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Dodos might be dead but they weren't dumb


New study suggests we maligned the extinct animal, which was at least as smart as a pigeon. Bill Condie reports.


A museum employee looks at a Dodo in display at the 'Extinction: Not the End of the World?' exhibition at The Natural History Museum, London – Peter Macdiarmid/Getty Images

Not only has the dodo become a byword for obsolescence it has also become something of a symbol of stupidity. But while it is undoubtedly extinct, scientists now think that it was pretty smart, at least as far as birds go.

The overall size of the dodo's brain in relation to its body size was on par with its closest living relative, the pigeon, a bird known for at least moderate intelligence.

The researchers also discovered that the dodo had an enlarged olfactory bulb – the part of the brain responsible for smelling – unusual in birds, which usually concentrate their brainpower into developing exceptional eyesight.

The dodo (Raphus cucullatus) was a large, flightless bird that lived on the island of Mauritius in the Indian Ocean.

"When the island was discovered in the late 1500s, the dodos living there had no fear of humans and they were herded onto boats and used as fresh meat for sailors," says the American Museum of Natural History's Eugenia Gold, the lead author of the paper published in the Zoological Journal of the Linnean Society.

"Because of that behaviour and invasive species that were introduced to the island, they disappeared in less than 100 years after humans arrived.

"Today, they are almost exclusively known for becoming extinct, and I think that's why we've given them this reputation of being dumb."

Until now we have known almost nothing of the biology of the birds – live specimens are, by definition, non-existent and the animals were wiped out before any reliable system of natural history collections had been developed.

But Gold managed to find one well-preserved skull from the collections of the Natural History Museum, London, and imaged it with high-resolution computed tomography (CT) scanning.

She also CT-scanned the skulls of seven species of pigeon to determine the overall brain size as well as the size of various structures of both pigeons and dodo.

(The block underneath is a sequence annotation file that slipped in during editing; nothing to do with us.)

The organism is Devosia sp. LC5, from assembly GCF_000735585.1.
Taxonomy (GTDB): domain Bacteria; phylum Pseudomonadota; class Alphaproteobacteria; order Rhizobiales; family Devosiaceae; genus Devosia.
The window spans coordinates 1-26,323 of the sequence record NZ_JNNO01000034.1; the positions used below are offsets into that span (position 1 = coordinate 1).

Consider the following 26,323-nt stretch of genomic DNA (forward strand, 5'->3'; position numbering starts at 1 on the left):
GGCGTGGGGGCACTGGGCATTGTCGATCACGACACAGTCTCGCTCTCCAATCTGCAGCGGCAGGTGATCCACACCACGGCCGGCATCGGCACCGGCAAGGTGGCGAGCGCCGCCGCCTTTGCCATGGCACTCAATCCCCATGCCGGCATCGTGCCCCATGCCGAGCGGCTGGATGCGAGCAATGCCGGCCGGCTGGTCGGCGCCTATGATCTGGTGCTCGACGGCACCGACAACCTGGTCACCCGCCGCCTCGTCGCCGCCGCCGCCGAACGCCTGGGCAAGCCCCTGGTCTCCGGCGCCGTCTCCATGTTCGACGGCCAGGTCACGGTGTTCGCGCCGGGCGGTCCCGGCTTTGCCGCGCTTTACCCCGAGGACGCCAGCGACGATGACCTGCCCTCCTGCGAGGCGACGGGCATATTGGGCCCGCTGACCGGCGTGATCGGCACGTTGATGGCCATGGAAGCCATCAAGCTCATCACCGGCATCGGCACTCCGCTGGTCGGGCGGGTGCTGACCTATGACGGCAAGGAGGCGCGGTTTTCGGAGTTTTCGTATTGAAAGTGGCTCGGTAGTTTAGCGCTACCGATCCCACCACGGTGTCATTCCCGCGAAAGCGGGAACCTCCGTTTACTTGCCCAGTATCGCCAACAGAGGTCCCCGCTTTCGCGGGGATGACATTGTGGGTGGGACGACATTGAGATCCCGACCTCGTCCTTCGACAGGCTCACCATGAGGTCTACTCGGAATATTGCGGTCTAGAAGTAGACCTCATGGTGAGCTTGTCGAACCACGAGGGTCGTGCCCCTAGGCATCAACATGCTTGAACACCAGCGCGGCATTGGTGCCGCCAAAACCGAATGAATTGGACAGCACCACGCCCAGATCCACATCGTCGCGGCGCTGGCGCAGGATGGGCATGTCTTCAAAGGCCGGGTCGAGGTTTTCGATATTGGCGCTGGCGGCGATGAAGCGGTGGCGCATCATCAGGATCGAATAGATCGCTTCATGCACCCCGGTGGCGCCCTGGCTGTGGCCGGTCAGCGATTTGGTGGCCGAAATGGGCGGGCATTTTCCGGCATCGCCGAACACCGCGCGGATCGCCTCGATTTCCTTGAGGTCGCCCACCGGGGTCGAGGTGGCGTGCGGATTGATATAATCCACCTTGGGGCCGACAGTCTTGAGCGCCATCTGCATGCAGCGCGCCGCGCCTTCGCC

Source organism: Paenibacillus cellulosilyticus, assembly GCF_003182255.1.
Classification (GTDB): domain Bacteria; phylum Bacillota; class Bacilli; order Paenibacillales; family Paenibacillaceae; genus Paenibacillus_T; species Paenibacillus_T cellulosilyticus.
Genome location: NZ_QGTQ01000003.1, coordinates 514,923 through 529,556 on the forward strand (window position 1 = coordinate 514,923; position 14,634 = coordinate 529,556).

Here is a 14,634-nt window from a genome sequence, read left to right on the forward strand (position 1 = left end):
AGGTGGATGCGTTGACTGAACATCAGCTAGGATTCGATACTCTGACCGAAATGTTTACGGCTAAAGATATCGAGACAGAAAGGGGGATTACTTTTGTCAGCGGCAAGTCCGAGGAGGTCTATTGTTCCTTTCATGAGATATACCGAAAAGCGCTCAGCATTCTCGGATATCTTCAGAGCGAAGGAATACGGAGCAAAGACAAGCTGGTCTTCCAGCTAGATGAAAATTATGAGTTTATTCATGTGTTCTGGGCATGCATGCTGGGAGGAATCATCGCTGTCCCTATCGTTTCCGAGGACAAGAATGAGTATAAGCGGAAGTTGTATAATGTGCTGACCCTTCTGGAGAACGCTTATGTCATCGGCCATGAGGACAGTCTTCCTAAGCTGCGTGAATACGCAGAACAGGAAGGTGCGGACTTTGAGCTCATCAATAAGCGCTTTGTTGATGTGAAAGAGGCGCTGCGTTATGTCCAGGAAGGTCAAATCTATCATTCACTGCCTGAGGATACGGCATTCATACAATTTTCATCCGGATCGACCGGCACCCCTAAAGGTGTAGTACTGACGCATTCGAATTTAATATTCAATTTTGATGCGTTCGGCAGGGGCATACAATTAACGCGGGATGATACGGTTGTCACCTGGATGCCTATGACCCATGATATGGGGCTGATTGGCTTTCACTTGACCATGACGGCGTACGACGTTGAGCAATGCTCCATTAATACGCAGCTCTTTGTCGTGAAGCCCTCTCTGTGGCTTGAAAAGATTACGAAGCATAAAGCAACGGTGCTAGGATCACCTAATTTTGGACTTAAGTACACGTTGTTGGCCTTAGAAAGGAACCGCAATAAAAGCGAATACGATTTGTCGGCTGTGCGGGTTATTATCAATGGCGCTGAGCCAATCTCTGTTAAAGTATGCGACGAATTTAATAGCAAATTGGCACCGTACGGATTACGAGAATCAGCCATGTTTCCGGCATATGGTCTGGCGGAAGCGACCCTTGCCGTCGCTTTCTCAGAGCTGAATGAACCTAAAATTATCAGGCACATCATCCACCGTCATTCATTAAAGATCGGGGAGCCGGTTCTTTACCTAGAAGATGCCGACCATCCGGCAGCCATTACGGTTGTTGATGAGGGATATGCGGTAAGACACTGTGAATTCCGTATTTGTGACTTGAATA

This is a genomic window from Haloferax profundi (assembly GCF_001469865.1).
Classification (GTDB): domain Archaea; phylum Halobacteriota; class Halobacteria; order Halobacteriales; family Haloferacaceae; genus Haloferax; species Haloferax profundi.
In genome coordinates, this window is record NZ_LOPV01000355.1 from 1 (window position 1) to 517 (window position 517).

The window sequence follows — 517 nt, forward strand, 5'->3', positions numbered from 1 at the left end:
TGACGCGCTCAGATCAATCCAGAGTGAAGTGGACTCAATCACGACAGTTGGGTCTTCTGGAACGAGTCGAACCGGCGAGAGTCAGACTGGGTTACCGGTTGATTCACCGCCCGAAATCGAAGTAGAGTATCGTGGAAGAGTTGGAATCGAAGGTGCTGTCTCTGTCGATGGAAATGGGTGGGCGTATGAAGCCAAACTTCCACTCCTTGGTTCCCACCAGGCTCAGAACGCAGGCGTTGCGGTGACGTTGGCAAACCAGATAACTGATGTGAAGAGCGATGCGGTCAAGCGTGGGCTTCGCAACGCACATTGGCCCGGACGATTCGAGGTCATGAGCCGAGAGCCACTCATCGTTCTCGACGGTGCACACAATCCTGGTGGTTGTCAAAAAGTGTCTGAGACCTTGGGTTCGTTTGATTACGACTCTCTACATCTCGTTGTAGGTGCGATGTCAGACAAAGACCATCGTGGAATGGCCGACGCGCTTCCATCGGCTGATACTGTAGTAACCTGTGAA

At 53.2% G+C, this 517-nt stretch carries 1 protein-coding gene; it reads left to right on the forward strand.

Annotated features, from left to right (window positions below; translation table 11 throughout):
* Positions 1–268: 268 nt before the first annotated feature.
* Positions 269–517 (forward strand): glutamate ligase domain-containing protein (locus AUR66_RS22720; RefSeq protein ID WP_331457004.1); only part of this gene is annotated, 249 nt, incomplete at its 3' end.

The Rodrigues Solitaire (Pezophaps solitaria) was a flightless member of the pigeon order endemic to Rodrigues, Mauritius. This drawing by zoological artist Frederick William Frohawk, 1907. – Wikimedia Commons

The Natural History Museum of Denmark and National Museum of Scotland provided her with an endocast for the dodo's closest relative, the (also) extinct island-dwelling bird Rodrigues solitaire (Pezophaps solitaria).

When comparing the size of the birds' brains to their body sizes, Gold and collaborators found that the dodo was "right on the line".

"It's not impressively large or impressively small – it's exactly the size you would predict it to be for its body size," Gold said.

"So if you take brain size as a proxy for intelligence, dodos probably had a similar intelligence level to pigeons. Of course, there's more to intelligence than just overall brain size, but this gives us a basic measure."

The study also revealed that both the dodo and the Rodrigues solitaire had large and differentiated olfactory bulbs.

The authors suggest that, because dodos and solitaires were ground-dwellers, they relied on smell to find food, which might have included fruit, small land vertebrates, and marine animals like shellfish.

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Bill is head of publishing at The Royal Institution of Australia and former publisher of Cosmos.
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